The Surprising Trick To Keeping Mosquitos Out Of Your Yard

Mosquitos: they're nature's living pub darts. They're syringes that can have babies. They are, to put it bluntly, just the worst.

According to the Wall Street Journal, Americans spent nearly $170 million on insect repellant in 2015. That figure ballooned the next year when fears of the Zika virus came to the forefront of popular phobias. But if you're looking for a way to fend off the bloodsuckers without smelling like a chemical toilet, you might be interested to know that there's an all-natural remedy to this scourge: dragonflies.

Yes, dragonflies. They're not just for Rescue Rangers comic relief anymore. Dragonflies are remarkable predators, utilizing their incredible agility to track down and kill as many as a hundred mosquitos a day. They're nature's own anti-skeeter. Now, the tough part: how do you convince the hovering death machines to hang out near your pagoda?

Mosquitos don't stand a chance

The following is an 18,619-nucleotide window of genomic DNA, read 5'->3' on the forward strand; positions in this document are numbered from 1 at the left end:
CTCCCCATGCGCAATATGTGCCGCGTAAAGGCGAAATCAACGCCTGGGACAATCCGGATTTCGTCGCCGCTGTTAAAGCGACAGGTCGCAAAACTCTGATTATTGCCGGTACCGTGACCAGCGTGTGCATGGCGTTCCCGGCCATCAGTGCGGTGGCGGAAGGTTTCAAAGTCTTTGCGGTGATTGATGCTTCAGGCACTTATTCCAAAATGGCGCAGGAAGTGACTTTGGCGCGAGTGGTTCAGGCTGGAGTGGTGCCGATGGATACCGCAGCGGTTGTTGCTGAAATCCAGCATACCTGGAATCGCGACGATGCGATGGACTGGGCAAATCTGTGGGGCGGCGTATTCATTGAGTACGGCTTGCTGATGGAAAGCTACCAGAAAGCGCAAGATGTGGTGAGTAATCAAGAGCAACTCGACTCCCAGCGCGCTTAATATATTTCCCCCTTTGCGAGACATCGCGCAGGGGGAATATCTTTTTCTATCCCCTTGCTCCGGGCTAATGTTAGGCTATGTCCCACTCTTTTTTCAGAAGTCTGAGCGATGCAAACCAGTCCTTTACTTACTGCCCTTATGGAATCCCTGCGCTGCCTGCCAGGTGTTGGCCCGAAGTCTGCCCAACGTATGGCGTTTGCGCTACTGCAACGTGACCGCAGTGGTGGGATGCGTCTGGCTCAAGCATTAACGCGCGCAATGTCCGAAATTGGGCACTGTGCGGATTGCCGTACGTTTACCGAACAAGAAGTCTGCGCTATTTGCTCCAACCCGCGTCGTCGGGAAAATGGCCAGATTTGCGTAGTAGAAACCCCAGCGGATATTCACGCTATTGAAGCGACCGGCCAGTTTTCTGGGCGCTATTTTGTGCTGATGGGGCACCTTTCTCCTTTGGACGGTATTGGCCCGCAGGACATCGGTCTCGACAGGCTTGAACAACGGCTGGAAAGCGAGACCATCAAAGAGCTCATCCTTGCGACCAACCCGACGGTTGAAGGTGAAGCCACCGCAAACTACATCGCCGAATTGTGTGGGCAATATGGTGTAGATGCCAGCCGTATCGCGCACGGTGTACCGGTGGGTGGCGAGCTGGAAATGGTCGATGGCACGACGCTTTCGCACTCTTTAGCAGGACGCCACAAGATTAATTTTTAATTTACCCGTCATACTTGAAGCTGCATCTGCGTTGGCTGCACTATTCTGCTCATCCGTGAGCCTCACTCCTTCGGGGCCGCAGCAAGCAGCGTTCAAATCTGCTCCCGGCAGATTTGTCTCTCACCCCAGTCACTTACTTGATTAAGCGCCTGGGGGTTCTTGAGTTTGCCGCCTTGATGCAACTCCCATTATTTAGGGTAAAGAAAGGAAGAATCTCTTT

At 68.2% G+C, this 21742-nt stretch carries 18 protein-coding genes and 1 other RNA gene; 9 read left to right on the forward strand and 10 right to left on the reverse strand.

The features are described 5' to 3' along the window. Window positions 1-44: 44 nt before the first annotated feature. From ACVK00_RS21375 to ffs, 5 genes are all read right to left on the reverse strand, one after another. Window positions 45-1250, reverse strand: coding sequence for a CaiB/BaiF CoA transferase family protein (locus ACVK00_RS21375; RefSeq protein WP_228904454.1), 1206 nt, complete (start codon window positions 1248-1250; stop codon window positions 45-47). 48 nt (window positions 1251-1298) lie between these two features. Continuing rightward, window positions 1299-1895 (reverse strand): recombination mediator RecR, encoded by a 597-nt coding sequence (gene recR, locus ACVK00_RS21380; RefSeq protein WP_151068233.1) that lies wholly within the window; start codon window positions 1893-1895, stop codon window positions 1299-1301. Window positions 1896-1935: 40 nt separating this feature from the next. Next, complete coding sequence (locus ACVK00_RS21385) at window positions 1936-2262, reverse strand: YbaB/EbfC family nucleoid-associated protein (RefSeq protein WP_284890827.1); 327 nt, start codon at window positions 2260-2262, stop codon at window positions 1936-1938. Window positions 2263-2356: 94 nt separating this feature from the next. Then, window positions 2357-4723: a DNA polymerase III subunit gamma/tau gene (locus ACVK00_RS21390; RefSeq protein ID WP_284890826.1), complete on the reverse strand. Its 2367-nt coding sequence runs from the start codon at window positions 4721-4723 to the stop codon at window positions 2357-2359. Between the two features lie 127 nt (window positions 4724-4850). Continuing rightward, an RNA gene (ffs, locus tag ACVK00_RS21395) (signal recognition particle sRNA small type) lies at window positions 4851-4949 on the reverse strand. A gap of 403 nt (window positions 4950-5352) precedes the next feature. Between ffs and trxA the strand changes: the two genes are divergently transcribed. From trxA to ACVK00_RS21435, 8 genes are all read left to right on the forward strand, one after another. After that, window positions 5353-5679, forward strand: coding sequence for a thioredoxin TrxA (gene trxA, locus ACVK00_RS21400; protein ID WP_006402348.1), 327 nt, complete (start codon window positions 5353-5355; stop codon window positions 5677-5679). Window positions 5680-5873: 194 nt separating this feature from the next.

There are two answers, by our understanding.

First off, you can start growing plants in your yard that attract dragonflies. Uplifting Today has more than a few options: swamp milkweed, a plant that grows in damp, swampy regions, is apparently like dragonfly catnip. You can also try meadow sage, cattail, arrowhead, and water horsetail. These additions should help draw in the majestic little dive bombers to your homestead, as, being a widespread variety of insect, they're never too terribly far away to begin with.

Option B is more complicated, but it's powerful. You could always piggyback on the work done Draper R&D in their DragonflEye Project. It's a very real cybernetics program which, according to Spectrum, genetically modified dragonflies to respond to implanted light pulses. Combined with tiny solar panels and sensitive electronics, they managed to devise a system by which dragonflies could be piloted via remote control. You're basically only separated from an army of subservient insect gyrocopters by research, mastery of the dragonfly genome, and several million dollars.

Or, again, you could just grow some milkweed. Your call.